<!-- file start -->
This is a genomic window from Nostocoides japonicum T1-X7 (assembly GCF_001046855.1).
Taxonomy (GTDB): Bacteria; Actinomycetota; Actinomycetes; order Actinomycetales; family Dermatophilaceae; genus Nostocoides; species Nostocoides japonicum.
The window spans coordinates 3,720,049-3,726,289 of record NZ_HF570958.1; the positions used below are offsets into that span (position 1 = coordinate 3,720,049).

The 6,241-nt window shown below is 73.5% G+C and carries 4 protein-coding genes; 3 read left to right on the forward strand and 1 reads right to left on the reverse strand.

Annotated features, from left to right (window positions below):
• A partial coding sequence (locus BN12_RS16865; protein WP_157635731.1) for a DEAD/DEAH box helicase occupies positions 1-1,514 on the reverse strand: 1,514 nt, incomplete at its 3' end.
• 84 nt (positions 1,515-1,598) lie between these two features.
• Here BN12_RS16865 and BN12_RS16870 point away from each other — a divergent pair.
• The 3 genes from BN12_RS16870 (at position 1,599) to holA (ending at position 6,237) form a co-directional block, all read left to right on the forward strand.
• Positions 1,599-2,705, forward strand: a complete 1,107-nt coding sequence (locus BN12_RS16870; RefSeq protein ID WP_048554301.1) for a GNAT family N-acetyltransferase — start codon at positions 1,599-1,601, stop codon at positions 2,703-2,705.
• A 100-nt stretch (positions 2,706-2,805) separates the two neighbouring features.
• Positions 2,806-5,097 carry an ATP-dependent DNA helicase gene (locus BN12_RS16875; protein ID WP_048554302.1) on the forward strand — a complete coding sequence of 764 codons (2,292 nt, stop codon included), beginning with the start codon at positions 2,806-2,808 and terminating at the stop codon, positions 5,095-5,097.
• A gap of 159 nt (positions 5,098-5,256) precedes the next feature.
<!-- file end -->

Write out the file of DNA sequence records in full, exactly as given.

This is a genomic window from Nostocoides japonicum T1-X7 (assembly GCF_001046855.1).
Taxonomy (GTDB): Bacteria; Actinomycetota; Actinomycetes; order Actinomycetales; family Dermatophilaceae; genus Nostocoides; species Nostocoides japonicum.
The window spans coordinates 3,720,049-3,726,289 of record NZ_HF570958.1; the positions used below are offsets into that span (position 1 = coordinate 3,720,049).

The 6,241-nt window shown below is 73.5% G+C and carries 4 protein-coding genes; 3 read left to right on the forward strand and 1 reads right to left on the reverse strand.

Annotated features, from left to right (window positions below):
• A partial coding sequence (locus BN12_RS16865; protein WP_157635731.1) for a DEAD/DEAH box helicase occupies positions 1-1,514 on the reverse strand: 1,514 nt, incomplete at its 3' end.
• 84 nt (positions 1,515-1,598) lie between these two features.
• Here BN12_RS16865 and BN12_RS16870 point away from each other — a divergent pair.
• The 3 genes from BN12_RS16870 (at position 1,599) to holA (ending at position 6,237) form a co-directional block, all read left to right on the forward strand.
• Positions 1,599-2,705, forward strand: a complete 1,107-nt coding sequence (locus BN12_RS16870; RefSeq protein ID WP_048554301.1) for a GNAT family N-acetyltransferase — start codon at positions 1,599-1,601, stop codon at positions 2,703-2,705.
• A 100-nt stretch (positions 2,706-2,805) separates the two neighbouring features.
• Positions 2,806-5,097 carry an ATP-dependent DNA helicase gene (locus BN12_RS16875; protein ID WP_048554302.1) on the forward strand — a complete coding sequence of 764 codons (2,292 nt, stop codon included), beginning with the start codon at positions 2,806-2,808 and terminating at the stop codon, positions 5,095-5,097.
• A gap of 159 nt (positions 5,098-5,256) precedes the next feature.